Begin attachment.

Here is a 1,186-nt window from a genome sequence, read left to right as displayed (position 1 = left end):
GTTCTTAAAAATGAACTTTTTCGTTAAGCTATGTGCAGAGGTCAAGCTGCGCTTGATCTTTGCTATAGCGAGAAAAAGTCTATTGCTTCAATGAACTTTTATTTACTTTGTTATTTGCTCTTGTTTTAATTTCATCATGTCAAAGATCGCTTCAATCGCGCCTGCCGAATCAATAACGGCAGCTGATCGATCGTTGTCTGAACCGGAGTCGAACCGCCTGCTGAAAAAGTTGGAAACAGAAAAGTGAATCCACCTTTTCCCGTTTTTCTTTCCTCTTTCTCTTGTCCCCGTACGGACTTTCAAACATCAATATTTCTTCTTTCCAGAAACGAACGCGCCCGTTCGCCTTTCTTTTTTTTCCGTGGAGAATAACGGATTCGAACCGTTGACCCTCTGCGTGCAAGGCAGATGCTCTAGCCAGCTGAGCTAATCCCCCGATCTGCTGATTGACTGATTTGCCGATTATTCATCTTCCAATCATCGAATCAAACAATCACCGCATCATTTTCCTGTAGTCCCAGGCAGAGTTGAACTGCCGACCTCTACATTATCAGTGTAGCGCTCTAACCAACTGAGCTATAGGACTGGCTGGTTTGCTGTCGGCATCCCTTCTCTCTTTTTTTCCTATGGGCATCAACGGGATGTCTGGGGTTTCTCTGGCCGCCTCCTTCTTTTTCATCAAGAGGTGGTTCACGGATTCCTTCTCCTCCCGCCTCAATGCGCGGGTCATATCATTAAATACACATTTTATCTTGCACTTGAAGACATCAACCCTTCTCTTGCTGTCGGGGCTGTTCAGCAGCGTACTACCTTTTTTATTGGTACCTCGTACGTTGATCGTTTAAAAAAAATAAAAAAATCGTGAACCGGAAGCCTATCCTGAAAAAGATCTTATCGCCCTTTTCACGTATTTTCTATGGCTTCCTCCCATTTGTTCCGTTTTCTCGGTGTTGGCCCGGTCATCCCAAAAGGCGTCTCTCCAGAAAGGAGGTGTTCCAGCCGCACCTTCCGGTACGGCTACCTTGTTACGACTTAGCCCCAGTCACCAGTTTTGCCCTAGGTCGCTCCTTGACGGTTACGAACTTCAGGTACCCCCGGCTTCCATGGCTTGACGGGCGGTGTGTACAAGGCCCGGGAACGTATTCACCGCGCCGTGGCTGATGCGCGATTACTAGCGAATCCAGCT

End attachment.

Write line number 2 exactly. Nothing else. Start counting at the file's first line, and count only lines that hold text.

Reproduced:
GTTCTTAAAAATGAACTTTTTCGTTAAGCTATGTGCAGAGGTCAAGCTGCGCTTGATCTTTGCTATAGCGAGAAAAAGTCTATTGCTTCAATGAACTTTTATTTACTTTGTTATTTGCTCTTGTTTTAATTTCATCATGTCAAAGATCGCTTCAATCGCGCCTGCCGAATCAATAACGGCAGCTGATCGATCGTTGTCTGAACCGGAGTCGAACCGCCTGCTGAAAAAGTTGGAAACAGAAAAGTGAATCCACCTTTTCCCGTTTTTCTTTCCTCTTTCTCTTGTCCCCGTACGGACTTTCAAACATCAATATTTCTTCTTTCCAGAAACGAACGCGCCCGTTCGCCTTTCTTTTTTTTCCGTGGAGAATAACGGATTCGAACCGTTGACCCTCTGCGTGCAAGGCAGATGCTCTAGCCAGCTGAGCTAATCCCCCGATCTGCTGATTGACTGATTTGCCGATTATTCATCTTCCAATCATCGAATCAAACAATCACCGCATCATTTTCCTGTAGTCCCAGGCAGAGTTGAACTGCCGACCTCTACATTATCAGTGTAGCGCTCTAACCAACTGAGCTATAGGACTGGCTGGTTTGCTGTCGGCATCCCTTCTCTCTTTTTTTCCTATGGGCATCAACGGGATGTCTGGGGTTTCTCTGGCCGCCTCCTTCTTTTTCATCAAGAGGTGGTTCACGGATTCCTTCTCCTCCCGCCTCAATGCGCGGGTCATATCATTAAATACACATTTTATCTTGCACTTGAAGACATCAACCCTTCTCTTGCTGTCGGGGCTGTTCAGCAGCGTACTACCTTTTTTATTGGTACCTCGTACGTTGATCGTTTAAAAAAAATAAAAAAATCGTGAACCGGAAGCCTATCCTGAAAAAGATCTTATCGCCCTTTTCACGTATTTTCTATGGCTTCCTCCCATTTGTTCCGTTTTCTCGGTGTTGGCCCGGTCATCCCAAAAGGCGTCTCTCCAGAAAGGAGGTGTTCCAGCCGCACCTTCCGGTACGGCTACCTTGTTACGACTTAGCCCCAGTCACCAGTTTTGCCCTAGGTCGCTCCTTGACGGTTACGAACTTCAGGTACCCCCGGCTTCCATGGCTTGACGGGCGGTGTGTACAAGGCCCGGGAACGTATTCACCGCGCCGTGGCTGATGCGCGATTACTAGCGAATCCAGCT